Even though you know you’re more than qualified for a job, more than worthy of a happy, healthy relationship and supportive friendships, do you sometimes feel like you’re not ‘good enough?’ If so, you may suffer from imposter syndrome, a term first used in the Journal of Psychotherapy Theory, Research and Practice in 1978. This study explored how successful women struggled to recognize their accomplishments, even though there was evidence to illustrate their capabilities.
Fast forward to 2021, and imposter syndrome is still common, particularly among women, according to Dr. Moreen Rubin, a licensed clinical therapist and the founder of Therapy for Wellness. As she explains, those who battle imposter syndrome are frequently afraid of being ‘exposed as a fraud’ because they focus on all of the negatives and don’t feel deserving of positive feedback.
“Imposter syndrome is a mindset, much like confidence. It is all based on what you tell yourself in your head,” she explains. In addition to therapy, if you feel like you need it, you can also adopt routine shifts and wellness habits that will push you to overcome these self-defeating thoughts.
How to fight imposter syndrome in your professional life:
Write down tangible evidence of your worth.
You’ve been going above and beyond in your role, and it’s time for your review. You should be promoted, but you’re anxious about asking for what you’re worth. That’s your imposter syndrome talking! To give yourself the courage and pep talk you need by documenting tangible evidence of your talents and skills says Hanna Stensby, M.A., a licensed marriage and family therapist. “Write down your credentials and the specific hard skills that you do have paired with examples of times that you have succeeded in utilizing them,” she explains.
In addition, to help ground yourself, you can work on developing self-compassion. For example, Stensby says to think about a colleague in the same position if they came to you and said, ‘I feel unprepared. I don’t belong here.’ What would you tell them? “Think through what you would say to reassure them and then turn that towards yourself,” she adds.
How to fight imposter syndrome in your romantic relationships:
Practice authenticity and ask for reassurance.
Even in a healthy relationship, sometimes you may wonder if your partner is ‘too good’ for you or if they ‘really love you.’ Particularly if you’ve had toxic romantic experiences in the past, it could be difficult for you to find your value in a partnership. This is why allowing yourself to be vulnerable is an essential first step in building your confidence and trust, says Stensby. “Authenticity is a moment-to-moment practice. Deciding to show up as your true self and express yourself in a way that’s congruent with what you’re experiencing internally is authenticity,” she continues. “When you show up authentically, you are your whole self. All of your cards are on the table, and so if someone is choosing to relate to you and to continue to spend time with you in your authenticity, then they know what they’re getting into.”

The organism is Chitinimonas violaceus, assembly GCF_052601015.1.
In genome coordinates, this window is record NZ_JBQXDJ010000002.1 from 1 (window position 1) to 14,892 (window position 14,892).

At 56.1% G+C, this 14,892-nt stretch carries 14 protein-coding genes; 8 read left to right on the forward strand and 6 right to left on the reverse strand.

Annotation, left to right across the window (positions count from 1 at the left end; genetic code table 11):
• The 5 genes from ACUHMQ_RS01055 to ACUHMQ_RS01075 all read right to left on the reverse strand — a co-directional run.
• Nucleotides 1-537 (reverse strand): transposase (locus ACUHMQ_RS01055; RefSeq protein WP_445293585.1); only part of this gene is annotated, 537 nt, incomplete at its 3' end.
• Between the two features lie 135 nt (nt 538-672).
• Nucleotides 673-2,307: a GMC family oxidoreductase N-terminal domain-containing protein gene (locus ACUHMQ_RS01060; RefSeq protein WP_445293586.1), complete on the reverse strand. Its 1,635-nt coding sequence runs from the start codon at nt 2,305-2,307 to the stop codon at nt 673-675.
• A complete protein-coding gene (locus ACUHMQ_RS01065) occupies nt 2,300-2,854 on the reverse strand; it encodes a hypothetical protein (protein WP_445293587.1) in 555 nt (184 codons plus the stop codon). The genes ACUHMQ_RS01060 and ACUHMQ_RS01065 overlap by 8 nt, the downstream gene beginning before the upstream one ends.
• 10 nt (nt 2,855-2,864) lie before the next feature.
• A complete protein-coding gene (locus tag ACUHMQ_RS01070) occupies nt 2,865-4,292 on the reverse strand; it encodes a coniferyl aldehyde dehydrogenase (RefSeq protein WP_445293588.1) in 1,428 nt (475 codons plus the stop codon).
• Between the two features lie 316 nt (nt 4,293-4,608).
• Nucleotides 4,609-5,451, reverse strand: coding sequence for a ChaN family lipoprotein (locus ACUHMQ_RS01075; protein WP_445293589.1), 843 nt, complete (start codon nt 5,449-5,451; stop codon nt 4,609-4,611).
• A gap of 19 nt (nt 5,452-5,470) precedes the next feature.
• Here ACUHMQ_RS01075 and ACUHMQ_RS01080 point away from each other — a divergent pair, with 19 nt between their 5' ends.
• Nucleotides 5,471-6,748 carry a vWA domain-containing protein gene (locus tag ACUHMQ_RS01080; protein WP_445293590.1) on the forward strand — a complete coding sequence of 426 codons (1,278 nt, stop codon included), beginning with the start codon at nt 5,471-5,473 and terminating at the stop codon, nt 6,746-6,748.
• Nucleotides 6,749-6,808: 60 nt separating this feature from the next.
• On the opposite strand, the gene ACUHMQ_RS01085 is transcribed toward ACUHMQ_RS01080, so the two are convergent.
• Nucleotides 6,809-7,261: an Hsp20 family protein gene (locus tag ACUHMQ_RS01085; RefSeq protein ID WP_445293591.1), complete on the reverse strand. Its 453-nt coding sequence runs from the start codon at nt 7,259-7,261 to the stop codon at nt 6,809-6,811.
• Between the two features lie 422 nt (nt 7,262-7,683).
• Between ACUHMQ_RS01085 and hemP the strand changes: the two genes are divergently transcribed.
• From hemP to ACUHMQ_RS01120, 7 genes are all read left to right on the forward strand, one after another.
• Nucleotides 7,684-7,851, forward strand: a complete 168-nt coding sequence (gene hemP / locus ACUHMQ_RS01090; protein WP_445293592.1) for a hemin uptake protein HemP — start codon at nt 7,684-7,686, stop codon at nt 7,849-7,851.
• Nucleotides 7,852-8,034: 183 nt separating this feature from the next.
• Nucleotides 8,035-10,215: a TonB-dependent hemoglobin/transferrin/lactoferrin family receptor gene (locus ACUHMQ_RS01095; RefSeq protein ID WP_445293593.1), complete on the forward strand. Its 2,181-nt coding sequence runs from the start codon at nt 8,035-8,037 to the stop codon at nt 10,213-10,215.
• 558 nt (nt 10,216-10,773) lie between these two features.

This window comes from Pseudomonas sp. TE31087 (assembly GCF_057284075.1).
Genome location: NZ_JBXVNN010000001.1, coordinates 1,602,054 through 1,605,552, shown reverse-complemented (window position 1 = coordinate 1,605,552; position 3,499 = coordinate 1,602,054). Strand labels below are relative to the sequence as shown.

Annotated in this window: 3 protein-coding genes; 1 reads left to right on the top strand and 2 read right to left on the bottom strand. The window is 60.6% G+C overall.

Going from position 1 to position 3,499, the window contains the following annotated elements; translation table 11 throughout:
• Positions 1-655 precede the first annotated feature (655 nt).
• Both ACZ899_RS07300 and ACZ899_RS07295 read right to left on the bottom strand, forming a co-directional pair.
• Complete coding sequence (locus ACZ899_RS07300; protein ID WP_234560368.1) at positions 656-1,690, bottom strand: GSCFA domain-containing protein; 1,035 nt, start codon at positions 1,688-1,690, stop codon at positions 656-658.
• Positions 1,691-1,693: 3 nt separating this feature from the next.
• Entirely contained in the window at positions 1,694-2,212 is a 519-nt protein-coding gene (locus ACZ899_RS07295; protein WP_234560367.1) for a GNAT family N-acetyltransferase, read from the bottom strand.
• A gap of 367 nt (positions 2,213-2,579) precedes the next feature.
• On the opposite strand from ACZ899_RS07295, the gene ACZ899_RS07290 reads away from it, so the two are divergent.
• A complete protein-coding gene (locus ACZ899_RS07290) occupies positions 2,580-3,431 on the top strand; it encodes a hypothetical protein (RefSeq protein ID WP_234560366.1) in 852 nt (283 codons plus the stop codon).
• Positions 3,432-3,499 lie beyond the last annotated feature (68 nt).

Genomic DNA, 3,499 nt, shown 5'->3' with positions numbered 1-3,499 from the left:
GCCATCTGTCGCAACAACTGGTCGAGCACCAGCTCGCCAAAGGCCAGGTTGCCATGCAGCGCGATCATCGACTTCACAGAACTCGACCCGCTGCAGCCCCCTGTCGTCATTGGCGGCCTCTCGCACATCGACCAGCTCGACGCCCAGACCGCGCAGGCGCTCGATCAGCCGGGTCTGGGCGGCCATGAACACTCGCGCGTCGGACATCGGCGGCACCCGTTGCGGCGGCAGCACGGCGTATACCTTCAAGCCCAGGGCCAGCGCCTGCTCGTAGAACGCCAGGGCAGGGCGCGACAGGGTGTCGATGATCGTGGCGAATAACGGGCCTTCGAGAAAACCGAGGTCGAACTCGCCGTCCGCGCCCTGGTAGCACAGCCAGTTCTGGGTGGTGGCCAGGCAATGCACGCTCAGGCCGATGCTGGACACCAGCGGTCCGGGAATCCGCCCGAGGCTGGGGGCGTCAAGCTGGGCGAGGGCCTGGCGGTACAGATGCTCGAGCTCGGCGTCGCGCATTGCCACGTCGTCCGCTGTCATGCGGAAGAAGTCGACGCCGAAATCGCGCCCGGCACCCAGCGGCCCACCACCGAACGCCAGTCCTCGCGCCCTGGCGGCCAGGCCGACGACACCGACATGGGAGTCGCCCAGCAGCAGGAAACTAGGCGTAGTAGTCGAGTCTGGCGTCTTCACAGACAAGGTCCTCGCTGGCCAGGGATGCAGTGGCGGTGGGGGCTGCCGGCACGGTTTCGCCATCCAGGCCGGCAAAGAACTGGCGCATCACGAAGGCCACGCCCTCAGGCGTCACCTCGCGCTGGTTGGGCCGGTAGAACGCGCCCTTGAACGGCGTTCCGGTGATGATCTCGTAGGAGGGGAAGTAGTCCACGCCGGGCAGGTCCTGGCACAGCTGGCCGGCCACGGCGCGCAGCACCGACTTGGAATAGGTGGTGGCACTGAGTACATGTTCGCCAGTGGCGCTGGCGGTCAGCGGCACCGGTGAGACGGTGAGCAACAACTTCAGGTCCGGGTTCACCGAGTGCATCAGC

Another way to combat imposter syndrome in a romantic relationship is by asking for some support and connection. After all, if you feel like you could use a hug, an ‘I love you’ or a meaningful conversation, your partner should be more than willing to provide what you need. “This strengthens the relationship by increasing trust and helps protect against imposter syndrome,” Stensby adds.
How to fight imposter syndrome in your friendships:
Open up to your least judgemental friend.
Our friends celebrate our milestones and pick up the pieces when we fall apart. But sometimes, we may feel left out, not welcomed, or otherwise disconnected from our closest confidants. This could be due to growing apart, or it could be a byproduct of imposter syndrome. In other words: your own insecurities could be pulling your friendships apart. To overcome this, start with your most trusted, least judgemental friend and talk about how you’re feeling; recommends licensed psychologist Dr. Yvonne Thomas, Ph.D. “Confide about your fear of imperfection, and then remain as open as you can to their reaction,” she says. “It may end up being a win-win situation because you can learn to see yourself more accurately through the eyes of a more objective party while also becoming a more ‘human’ and relatable person to your friend.”
How to fight imposter syndrome in your community:
Quit the comparison game.
Maybe it’s the PTA, the gym down the street or a club that you’ve recently joined. It’s tough to be the ‘new kid’ or even the old kid if you’re struggling with imposter syndrome. When you feel like an imposter in your community, you’re not truly connected to the community. This can happen when we are comparing ourselves to others in the community, says Stensby. “This can present in various ways, for example: not doing enough volunteering, not having the right clothes, not having the right car or house,” she explains.
Why is this happening? Because you’re playing the comparison game and assessing how you measure up against everyone around you. Or, you are part of a group of people who don’t share your same values, morals and beliefs. “Many communities celebrate comparison, competition, and material value over connection and authenticity,” Stensby says. “Evaluate if the community is one that you still want to be a part of.”